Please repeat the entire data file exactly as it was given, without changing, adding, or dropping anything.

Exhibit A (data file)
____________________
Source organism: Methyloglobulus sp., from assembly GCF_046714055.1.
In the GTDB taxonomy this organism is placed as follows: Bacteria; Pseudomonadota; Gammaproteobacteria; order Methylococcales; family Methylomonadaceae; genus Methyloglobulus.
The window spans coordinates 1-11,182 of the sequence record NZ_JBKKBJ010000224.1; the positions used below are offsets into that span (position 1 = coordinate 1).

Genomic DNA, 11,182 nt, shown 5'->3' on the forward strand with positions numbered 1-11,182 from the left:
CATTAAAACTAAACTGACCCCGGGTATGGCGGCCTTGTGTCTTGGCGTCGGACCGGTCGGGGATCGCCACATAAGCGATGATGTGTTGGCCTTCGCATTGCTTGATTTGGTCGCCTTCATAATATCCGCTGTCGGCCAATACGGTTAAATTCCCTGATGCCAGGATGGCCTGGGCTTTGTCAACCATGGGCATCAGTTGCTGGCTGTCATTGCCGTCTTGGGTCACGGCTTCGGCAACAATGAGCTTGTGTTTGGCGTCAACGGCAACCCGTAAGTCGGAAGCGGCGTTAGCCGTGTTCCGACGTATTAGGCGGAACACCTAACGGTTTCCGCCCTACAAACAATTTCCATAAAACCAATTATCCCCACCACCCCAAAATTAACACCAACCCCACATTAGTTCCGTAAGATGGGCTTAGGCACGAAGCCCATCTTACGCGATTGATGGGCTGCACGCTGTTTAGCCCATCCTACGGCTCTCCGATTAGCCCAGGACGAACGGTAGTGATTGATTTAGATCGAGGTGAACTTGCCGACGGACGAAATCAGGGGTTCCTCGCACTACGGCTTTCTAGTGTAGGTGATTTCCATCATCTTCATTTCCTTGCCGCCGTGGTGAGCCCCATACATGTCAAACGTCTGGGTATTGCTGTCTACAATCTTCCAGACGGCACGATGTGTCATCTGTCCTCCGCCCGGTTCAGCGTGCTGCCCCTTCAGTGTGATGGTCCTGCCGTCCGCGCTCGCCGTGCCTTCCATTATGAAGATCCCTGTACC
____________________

Source organism: Methyloglobulus sp., from assembly GCF_046714055.1.
In the GTDB taxonomy this organism is placed as follows: Bacteria; Pseudomonadota; Gammaproteobacteria; order Methylococcales; family Methylomonadaceae; genus Methyloglobulus.
The window spans coordinates 1-11,182 of the sequence record NZ_JBKKBJ010000224.1; the positions used below are offsets into that span (position 1 = coordinate 1).

Genomic DNA, 11,182 nt, shown 5'->3' on the forward strand with positions numbered 1-11,182 from the left:
CATTAAAACTAAACTGACCCCGGGTATGGCGGCCTTGTGTCTTGGCGTCGGACCGGTCGGGGATCGCCACATAAGCGATGATGTGTTGGCCTTCGCATTGCTTGATTTGGTCGCCTTCATAATATCCGCTGTCGGCCAATACGGTTAAATTCCCTGATGCCAGGATGGCCTGGGCTTTGTCAACCATGGGCATCAGTTGCTGGCTGTCATTGCCGTCTTGGGTCACGGCTTCGGCAACAATGAGCTTGTGTTTGGCGTCAACGGCAACCCGTAAGTCGGAAGCGGCGTTAGCCGTGTTCCGACGTATTAGGCGGAACACCTAACGGTTTCCGCCCTACAAACAATTTCCATAAAACCAATTATCCCCACCACCCCAAAATTAACACCAACCCCACATTAGTTCCGTAAGATGGGCTTAGGCACGAAGCCCATCTTACGCGATTGATGGGCTGCACGCTGTTTAGCCCATCCTACGGCTCTCCGATTAGCCCAGGACGAACGGTAGTGATTGATTTAGATCGAGGTGAACTTGCCGACGGACGAAATCAGGGGTTCCTCGCACTACGGCTTTCTAGTGTAGGTGATTTCCATCATCTTCATTTCCTTGCCGCCGTGGTGAGCCCCATACATGTCAAACGTCTGGGTATTGCTGTCTACAATCTTCCAGACGGCACGATGTGTCATCTGTCCTCCGCCCGGTTCAGCGTGCTGCCCCTTCAGTGTGATGGTCCTGCCGTCCGCGCTCGCCGTGCCTTCCATTATGAAGATCCCTGTACC